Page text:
Q: Our son seems easily stressed out and has awful tantrums. What can we do to deal with this?
A: As a behavioral pediatrician, I have seen and heard it all. Children who have tantrums to end all tantrums in the middle of a store. Children who refuse to eat or won't sit still at a restaurant, which quickly escalates to screaming and throwing food. Children who unbuckle themselves from car seats or kick other children at school for no apparent reason.
It can be scary, overwhelming and challenging to confess these situations out loud. Parents often feel confused, bewildered and embarrassed. “Why won't my child listen to me? What did I do wrong? Is there something wrong with my child?”
Sometimes a child's behavior is because of something that has been happening or has happened to the child or to someone in the family.
For children who have tantrums, it can be because they don't yet have the words to tell you what is bothering them. Or maybe they can't make sense of what is happening around them and the strong feelings are hard to control.
For many families, unpredictable events happen, which can be traumatic and affect how a child feels and behaves. For example, when parents make the hard decision to separate or divorce, it can be very confusing for young children. They may act out, cry or feel sad, lose developmental skills or have trouble sleeping. Some have problems concentrating and have a hard time at school.
Potentially traumatic events like these are referred to as adverse childhood experiences (ACEs). They can include neglect, parental substance abuse, domestic violence or a death in the family.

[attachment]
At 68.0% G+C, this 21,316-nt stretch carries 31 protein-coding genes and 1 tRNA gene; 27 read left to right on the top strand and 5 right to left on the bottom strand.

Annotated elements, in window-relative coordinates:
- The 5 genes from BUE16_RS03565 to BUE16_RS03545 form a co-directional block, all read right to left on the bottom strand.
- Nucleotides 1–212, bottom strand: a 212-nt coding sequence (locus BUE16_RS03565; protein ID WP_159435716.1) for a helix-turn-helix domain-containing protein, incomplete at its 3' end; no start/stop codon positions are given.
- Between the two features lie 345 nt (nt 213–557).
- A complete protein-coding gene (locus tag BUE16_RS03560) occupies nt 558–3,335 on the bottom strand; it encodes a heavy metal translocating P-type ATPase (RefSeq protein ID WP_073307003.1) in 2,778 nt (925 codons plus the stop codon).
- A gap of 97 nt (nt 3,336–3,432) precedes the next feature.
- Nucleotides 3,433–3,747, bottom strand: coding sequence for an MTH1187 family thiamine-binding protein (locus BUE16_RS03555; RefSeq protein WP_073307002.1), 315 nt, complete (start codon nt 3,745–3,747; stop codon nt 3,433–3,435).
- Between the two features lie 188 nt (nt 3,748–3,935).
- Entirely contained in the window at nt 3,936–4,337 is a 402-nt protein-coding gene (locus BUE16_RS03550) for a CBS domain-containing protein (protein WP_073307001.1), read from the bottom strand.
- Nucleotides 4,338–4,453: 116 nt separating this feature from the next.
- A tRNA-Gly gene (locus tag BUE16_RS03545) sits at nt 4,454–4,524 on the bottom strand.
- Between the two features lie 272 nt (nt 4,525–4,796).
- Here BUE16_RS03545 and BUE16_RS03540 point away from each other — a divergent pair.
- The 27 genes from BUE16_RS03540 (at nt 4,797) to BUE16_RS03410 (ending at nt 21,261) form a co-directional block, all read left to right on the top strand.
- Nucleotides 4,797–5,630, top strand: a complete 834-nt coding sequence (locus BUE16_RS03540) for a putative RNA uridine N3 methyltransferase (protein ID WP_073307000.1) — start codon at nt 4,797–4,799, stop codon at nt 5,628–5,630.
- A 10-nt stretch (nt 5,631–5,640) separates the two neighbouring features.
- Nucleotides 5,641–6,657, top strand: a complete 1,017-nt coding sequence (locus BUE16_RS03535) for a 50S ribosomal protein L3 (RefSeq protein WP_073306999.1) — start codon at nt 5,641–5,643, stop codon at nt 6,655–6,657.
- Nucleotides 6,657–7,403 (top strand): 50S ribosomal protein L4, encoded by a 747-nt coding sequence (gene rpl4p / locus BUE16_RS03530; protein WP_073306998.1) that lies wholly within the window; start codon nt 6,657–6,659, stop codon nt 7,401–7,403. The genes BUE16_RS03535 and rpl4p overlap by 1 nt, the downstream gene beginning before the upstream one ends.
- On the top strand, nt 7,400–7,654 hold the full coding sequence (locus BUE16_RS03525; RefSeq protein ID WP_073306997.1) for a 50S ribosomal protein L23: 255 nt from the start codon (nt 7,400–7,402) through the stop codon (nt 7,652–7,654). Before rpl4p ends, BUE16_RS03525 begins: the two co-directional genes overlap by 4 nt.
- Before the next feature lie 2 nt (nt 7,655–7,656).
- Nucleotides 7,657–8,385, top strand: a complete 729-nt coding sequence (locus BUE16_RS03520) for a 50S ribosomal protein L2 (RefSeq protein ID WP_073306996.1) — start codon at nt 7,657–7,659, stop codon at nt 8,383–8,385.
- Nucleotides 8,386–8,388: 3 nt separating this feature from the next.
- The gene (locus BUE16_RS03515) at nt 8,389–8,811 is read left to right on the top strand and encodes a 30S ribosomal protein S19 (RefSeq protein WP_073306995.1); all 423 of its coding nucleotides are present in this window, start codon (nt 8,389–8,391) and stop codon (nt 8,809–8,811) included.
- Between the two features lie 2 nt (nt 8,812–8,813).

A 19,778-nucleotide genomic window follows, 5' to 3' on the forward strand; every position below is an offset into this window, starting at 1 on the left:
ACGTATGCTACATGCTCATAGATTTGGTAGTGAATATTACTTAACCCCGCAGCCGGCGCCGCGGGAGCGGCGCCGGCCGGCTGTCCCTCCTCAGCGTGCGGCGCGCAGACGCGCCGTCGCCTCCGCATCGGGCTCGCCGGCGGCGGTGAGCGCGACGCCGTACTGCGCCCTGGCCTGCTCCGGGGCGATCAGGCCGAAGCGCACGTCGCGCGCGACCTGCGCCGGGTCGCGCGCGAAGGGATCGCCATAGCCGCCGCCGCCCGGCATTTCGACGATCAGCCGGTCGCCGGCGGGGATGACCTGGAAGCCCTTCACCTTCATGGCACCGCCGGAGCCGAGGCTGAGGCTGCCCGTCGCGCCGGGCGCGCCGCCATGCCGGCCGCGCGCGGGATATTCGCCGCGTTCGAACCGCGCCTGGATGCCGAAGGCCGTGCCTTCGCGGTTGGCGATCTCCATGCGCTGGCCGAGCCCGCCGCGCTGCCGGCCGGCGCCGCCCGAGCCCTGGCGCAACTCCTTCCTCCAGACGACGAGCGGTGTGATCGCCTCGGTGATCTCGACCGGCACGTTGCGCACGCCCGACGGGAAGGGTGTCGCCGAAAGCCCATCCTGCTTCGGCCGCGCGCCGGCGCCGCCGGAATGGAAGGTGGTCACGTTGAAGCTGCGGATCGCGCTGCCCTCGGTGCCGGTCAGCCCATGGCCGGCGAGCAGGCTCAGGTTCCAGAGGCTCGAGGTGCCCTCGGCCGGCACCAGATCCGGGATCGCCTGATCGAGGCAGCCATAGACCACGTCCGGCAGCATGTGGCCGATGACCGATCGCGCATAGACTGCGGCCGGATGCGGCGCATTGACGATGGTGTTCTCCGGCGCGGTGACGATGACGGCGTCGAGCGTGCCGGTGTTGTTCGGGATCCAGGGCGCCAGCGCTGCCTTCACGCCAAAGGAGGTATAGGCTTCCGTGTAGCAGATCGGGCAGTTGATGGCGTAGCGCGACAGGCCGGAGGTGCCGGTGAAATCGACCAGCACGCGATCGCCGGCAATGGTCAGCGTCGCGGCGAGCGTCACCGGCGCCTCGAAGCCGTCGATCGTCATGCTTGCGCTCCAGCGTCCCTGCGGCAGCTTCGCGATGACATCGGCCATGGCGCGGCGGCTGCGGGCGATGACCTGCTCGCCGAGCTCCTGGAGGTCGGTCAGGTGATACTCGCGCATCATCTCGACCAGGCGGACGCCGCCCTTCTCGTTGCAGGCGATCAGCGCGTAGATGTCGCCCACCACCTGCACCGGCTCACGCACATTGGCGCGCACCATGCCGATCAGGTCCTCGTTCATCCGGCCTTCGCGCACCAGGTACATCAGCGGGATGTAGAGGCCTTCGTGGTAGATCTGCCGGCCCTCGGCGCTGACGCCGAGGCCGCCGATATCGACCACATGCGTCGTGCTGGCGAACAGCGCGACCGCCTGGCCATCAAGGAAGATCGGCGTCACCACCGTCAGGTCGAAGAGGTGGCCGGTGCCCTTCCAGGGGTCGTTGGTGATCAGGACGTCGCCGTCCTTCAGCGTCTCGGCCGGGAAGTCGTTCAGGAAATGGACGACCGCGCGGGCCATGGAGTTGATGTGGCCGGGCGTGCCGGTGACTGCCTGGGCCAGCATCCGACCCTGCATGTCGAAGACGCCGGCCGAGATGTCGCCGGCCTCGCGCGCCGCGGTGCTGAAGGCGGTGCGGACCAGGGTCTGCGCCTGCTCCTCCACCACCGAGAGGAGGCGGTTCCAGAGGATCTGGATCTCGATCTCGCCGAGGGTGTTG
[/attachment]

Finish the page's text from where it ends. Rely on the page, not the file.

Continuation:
Experiences of social inequities also can be traumatic and trigger toxic stress responses. Examples include living in poverty, family separation, being the target of racism or rejection because of sexual orientation or gender identity. And, certainly, the COVID-19 pandemic has caused children many troubling losses. Our body has stress systems to protect us so that when faced with a scary situation, we are ready to run and hide. This fight-or-flight response can be triggered whenever a child is scared of any number of things such as dogs, the dark, or spiders. This same system can also be turned on when a child has any adverse experience.
However, adverse childhood experiences are likely to last longer than a single moment, which causes children's stress systems to be turned on for a long time. When this happens, the stress becomes toxic to their overall health. The more ACEs children face, the more harm they can have over time. Likewise, chronic ongoing adversity can have an equally negative effect. Adults who've experienced one or more ACEs as a child or are exposed to ongoing chronic social inequities over time are at higher risk of depression, cancer, heart disease, diabetes and other health conditions during their lifetime.
The good news is parents can help buffer children from this stress before it becomes toxic. Providing safe, secure and nurturing relationships (sometimes called "relational health") helps reset the body's stress system. In addition, research suggests positive childhood experiences are just as important.
One of the most important is to spark moments of connection. This may be through shared book reading, for example, or participating in family routines and community traditions. You can also model how to accept all emotions. Relational health is key to combating adversity, and promoting skills like collaboration, connection and communication that are essential to help children develop resilience and thrive.
When parenthood gets challenging, talking with your child's pediatrician is a great first step. Pediatricians are trained to not only monitor your child's physical growth, but also their social-emotional health.
We want to ensure all children, and their families, have the resources and skills needed to thrive. To do that, we will always be ready to listen, without judgment and with compassion.
ABOUT THE WRITER
Dr. Nerissa S. Bauer is a behavioral pediatrician in Indianapolis, Indiana, and a member of the American Academy of Pediatrics. For more information, go to HealthyChildren.org, the website for parents from the AAP.©2021 Tribune Content Agency, LLC.